Impact of Intermittent Functional Internal Iliac Artery Occlusion on Spinal Cord Blood Supply during TEVAR
14 December 2018
18 March 2019
15 May 2019 (online)
Background Measuring transcranial motor evoked potentials (EPs) and somatosensory EPs is a well-established method to assess spinal cord function during thoracic endovascular aortic repair (TEVAR). Functional occlusion of one or both internal iliac arteries by large bore sheaths during TEVAR can cause unilateral intermittently EP loss.
Methods Between 2006 and 2016, 194 patients underwent TEVAR entailing EP monitoring. The ISIS IOM System (Inomed Medizintechnik GmbH, Emmendingen, Germany) was employed in all patients. EPs were recorded after inducing anesthesia, during the procedure, and before discontinuing anesthesia.
Results We observed a unilateral intermittently EP decrease or loss in 12 (6.2%) patients. Most events were ipsilateral (9 of 12). The underlying pathologies were descending aortic aneurysm in six patients and type B dissection in six patients. An evoked-potential decrease or loss was always associated with the insertion of large bore stent-graft-introducing sheaths. The median duration of the unilaterally EP decrease or loss was 16 (10; 31) minutes (range, 2–77 minutes) with baseline values re-established at the end of the procedure after sheath removal in all cases. No patient developed irreversible symptomatic spinal cord ischemia.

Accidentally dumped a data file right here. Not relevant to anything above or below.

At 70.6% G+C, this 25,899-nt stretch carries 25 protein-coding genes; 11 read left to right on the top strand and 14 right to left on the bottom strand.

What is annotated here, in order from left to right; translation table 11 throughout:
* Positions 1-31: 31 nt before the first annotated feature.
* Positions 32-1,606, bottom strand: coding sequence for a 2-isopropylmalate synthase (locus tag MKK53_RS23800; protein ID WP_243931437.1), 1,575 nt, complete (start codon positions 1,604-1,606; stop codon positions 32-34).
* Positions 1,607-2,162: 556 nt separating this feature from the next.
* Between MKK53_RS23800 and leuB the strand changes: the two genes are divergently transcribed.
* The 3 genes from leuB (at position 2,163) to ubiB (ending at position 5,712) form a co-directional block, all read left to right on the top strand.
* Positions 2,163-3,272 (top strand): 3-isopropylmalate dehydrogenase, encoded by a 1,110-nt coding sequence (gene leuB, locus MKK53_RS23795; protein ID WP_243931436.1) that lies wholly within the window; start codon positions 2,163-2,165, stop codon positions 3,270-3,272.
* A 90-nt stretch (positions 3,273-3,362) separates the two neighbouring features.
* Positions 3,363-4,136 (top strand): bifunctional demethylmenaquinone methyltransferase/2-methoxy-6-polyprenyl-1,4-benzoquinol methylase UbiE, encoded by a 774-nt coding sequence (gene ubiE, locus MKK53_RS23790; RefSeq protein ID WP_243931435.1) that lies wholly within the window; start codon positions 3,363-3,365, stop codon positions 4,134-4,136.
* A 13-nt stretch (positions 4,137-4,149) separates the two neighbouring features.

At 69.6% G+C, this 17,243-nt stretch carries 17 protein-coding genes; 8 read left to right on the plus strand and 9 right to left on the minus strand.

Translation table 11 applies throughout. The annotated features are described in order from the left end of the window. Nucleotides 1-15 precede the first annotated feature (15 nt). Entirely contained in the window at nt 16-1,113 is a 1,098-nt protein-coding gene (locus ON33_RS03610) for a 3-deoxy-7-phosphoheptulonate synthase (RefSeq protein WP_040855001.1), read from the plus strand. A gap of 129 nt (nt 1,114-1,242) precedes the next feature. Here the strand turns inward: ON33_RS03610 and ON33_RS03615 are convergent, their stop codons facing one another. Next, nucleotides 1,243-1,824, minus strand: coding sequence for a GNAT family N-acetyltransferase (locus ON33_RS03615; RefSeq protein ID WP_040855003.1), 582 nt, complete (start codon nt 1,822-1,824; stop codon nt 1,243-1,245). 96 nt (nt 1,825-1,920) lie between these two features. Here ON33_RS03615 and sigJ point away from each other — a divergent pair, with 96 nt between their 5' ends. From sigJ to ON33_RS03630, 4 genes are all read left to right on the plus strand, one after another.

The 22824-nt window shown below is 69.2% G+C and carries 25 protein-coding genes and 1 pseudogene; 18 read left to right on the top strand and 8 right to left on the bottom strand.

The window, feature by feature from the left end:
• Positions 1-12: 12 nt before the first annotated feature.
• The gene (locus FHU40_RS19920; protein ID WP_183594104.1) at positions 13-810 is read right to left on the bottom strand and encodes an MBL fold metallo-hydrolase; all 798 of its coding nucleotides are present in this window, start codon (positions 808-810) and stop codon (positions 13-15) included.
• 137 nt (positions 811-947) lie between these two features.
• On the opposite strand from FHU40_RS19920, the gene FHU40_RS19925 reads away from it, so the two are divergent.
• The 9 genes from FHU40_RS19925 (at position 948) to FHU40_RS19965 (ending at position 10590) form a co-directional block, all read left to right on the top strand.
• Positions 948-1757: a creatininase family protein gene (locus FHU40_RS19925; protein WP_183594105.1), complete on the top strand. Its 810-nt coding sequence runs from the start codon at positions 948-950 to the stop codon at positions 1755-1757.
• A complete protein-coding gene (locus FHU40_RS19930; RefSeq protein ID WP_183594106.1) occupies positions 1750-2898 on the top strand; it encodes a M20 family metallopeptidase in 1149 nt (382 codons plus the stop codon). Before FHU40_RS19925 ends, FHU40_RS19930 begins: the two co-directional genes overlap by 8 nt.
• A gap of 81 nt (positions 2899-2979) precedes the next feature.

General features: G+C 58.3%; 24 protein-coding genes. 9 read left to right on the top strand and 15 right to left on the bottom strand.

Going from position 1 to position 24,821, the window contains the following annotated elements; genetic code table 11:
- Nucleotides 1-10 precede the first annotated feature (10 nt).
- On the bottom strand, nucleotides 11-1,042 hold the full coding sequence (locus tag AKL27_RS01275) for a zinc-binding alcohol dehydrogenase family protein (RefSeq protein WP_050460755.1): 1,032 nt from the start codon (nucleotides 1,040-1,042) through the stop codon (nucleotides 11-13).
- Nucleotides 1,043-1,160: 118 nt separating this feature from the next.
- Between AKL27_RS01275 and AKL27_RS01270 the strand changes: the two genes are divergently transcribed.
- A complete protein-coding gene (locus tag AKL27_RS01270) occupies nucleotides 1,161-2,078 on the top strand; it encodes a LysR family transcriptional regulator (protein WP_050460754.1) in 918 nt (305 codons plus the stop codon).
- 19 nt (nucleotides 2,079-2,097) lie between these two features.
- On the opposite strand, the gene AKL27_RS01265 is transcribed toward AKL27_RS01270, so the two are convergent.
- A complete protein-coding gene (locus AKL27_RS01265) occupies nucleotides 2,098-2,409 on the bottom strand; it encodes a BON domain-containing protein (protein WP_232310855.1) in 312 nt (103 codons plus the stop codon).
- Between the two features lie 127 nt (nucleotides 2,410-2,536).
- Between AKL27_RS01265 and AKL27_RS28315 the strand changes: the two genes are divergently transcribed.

Conclusion A functional occlusion of internal iliac arteries via large bore TEVAR-introducing sheaths is associated with a unilateral intermittent decrease in or loss of EPs returning to baseline after sheath removal. This observation highlights the importance of the internal iliac arteries as one of the major spinal cord's blood supply territories, and may serve as a stimulus to reduce the duration of sheath indwelling to a minimum.
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